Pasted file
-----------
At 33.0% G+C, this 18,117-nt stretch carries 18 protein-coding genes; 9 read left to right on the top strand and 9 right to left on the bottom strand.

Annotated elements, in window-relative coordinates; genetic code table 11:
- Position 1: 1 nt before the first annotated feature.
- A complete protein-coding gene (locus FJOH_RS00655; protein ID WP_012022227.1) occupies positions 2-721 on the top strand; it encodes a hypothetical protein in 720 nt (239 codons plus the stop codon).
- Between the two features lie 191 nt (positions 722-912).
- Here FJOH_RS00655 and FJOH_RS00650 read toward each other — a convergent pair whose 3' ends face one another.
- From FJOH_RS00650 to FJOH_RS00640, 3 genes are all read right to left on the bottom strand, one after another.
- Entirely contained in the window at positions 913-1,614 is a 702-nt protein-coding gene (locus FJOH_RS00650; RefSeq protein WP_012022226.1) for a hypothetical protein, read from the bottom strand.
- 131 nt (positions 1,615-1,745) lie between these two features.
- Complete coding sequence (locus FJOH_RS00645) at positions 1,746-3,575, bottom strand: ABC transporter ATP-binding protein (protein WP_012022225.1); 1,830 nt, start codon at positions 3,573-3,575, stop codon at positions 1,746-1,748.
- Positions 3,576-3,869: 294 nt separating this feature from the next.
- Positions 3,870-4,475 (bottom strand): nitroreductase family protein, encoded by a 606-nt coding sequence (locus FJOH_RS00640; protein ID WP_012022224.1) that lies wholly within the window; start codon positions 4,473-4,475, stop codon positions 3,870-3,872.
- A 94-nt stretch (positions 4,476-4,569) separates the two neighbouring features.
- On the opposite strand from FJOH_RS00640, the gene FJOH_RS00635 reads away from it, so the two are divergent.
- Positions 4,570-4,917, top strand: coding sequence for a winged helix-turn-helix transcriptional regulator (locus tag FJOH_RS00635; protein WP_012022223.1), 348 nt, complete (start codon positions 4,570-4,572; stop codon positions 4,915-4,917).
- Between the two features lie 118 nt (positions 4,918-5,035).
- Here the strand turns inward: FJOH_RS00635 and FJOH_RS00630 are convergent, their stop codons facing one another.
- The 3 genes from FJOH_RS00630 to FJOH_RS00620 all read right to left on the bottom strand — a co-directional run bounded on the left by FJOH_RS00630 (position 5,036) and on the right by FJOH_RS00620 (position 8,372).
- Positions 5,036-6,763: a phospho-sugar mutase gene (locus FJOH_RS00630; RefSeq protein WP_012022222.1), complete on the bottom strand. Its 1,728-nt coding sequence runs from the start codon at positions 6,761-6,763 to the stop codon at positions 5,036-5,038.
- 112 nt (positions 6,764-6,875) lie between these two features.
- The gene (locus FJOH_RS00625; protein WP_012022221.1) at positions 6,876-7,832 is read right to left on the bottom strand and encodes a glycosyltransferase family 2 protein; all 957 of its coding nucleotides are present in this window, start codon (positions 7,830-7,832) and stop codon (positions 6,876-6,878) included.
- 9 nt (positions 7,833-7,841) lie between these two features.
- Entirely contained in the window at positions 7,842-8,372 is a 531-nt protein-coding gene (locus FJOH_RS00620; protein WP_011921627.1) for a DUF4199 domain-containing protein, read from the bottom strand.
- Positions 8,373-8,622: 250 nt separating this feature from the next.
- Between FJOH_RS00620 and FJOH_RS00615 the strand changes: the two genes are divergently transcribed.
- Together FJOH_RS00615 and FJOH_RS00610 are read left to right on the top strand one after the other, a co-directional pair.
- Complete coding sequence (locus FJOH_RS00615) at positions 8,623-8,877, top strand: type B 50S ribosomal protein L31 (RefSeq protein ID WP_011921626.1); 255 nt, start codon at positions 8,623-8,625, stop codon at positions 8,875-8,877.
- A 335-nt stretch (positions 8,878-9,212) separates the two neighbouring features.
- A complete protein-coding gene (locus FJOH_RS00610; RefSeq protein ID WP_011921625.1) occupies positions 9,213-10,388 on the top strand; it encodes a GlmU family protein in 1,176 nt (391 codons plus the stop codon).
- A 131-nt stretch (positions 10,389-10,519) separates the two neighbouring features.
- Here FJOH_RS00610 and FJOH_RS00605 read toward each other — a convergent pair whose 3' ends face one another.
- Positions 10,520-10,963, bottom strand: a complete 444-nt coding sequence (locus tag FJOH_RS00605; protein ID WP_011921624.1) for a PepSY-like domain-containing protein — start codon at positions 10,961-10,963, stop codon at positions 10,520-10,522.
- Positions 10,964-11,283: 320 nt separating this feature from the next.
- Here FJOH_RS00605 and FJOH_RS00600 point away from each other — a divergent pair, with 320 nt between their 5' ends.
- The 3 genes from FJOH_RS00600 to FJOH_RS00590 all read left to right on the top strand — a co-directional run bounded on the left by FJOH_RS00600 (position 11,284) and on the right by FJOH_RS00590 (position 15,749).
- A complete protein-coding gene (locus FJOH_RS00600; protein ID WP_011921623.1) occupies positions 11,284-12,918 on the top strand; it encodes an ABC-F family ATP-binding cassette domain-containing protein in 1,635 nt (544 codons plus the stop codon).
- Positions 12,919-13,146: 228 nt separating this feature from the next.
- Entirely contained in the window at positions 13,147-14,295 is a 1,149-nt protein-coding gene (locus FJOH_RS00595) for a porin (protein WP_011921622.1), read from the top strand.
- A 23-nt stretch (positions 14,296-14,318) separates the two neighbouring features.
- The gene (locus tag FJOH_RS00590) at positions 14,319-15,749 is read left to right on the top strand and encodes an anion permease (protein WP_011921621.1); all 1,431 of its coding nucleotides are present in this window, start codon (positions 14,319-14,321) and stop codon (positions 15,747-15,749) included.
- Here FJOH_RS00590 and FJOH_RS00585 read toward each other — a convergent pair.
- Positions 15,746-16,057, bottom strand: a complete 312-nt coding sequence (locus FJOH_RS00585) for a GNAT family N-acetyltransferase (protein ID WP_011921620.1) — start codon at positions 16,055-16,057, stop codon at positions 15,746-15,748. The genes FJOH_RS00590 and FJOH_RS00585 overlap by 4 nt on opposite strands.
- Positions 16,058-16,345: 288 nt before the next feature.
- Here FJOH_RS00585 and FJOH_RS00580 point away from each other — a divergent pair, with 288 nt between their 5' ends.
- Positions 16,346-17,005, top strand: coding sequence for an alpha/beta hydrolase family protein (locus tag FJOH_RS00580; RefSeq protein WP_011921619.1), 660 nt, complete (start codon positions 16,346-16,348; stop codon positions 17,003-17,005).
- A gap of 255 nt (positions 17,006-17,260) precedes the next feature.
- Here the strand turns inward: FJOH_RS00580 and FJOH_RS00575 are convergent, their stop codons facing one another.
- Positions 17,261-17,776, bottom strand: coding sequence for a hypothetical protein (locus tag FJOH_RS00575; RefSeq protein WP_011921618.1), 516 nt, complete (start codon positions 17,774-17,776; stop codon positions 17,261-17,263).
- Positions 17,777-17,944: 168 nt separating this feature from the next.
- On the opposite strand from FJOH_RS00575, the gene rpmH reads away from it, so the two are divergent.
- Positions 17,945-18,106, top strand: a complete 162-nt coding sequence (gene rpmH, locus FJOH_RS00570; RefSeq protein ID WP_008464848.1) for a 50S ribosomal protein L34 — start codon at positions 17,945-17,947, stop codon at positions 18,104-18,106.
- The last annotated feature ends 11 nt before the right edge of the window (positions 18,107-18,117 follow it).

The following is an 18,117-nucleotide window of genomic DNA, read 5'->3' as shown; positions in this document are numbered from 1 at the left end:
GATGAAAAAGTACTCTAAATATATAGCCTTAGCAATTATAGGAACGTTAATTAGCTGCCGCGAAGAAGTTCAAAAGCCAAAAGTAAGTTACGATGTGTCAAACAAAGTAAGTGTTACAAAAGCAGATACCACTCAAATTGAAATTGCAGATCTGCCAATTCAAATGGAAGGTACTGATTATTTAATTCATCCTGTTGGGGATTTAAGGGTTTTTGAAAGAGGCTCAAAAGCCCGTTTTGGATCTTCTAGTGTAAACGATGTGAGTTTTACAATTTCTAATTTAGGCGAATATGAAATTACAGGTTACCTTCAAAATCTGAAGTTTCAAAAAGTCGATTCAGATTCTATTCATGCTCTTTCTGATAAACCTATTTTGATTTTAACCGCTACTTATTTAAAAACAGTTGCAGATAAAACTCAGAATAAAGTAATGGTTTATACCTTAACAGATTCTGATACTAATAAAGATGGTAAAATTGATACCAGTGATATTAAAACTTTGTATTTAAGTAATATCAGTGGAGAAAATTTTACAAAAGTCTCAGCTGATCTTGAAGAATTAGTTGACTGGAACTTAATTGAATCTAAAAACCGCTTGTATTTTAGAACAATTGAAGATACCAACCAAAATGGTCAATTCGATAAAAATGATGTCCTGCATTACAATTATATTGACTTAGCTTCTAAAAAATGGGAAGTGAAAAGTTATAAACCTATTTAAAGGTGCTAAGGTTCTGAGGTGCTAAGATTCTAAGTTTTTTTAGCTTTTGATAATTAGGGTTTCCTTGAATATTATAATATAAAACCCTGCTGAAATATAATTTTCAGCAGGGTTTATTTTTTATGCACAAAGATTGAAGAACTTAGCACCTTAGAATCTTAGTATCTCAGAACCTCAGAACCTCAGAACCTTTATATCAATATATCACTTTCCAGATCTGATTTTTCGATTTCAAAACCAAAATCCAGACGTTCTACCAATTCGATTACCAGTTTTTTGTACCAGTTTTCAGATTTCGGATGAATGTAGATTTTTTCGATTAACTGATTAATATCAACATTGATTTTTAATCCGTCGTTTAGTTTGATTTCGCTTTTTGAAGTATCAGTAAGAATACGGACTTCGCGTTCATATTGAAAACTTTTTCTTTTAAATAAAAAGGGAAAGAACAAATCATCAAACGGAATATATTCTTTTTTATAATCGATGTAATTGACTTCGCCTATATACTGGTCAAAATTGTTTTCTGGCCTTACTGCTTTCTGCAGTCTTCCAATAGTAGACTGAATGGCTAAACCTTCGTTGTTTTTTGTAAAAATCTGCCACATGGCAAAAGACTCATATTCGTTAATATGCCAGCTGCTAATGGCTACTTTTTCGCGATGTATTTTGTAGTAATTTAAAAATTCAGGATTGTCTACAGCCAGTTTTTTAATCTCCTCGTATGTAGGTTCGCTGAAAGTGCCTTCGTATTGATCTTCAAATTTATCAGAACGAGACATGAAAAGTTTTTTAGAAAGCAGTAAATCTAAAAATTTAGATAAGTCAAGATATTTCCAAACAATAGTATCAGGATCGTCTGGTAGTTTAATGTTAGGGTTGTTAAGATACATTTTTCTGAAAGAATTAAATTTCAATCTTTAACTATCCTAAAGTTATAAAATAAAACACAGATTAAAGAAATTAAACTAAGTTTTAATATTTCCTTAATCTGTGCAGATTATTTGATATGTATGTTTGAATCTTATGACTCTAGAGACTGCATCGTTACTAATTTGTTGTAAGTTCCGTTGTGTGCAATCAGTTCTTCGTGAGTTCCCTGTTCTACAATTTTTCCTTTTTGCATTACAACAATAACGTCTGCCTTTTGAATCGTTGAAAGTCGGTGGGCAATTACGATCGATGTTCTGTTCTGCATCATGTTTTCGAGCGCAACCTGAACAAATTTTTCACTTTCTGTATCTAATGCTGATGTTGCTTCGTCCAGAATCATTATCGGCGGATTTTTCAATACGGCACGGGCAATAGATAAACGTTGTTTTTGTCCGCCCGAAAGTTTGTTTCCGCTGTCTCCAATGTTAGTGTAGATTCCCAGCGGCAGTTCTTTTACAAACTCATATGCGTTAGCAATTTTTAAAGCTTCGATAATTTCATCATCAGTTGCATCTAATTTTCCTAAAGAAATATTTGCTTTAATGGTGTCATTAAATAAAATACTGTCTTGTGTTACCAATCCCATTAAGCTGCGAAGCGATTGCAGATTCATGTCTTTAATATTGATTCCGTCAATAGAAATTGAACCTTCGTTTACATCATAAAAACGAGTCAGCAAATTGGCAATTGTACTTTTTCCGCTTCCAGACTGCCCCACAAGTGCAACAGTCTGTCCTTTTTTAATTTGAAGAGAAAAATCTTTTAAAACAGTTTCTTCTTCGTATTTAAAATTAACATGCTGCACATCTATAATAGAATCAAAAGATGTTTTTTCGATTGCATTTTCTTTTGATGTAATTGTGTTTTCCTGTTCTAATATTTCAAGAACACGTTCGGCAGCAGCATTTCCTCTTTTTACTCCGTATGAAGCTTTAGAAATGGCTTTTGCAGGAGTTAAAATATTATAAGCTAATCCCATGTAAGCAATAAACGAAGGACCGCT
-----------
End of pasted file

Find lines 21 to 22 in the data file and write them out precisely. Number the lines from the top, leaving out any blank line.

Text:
- The gene (locus FJOH_RS00625; protein WP_012022221.1) at positions 6,876-7,832 is read right to left on the bottom strand and encodes a glycosyltransferase family 2 protein; all 957 of its coding nucleotides are present in this window, start codon (positions 7,830-7,832) and stop codon (positions 6,876-6,878) included.
- 9 nt (positions 7,833-7,841) lie between these two features.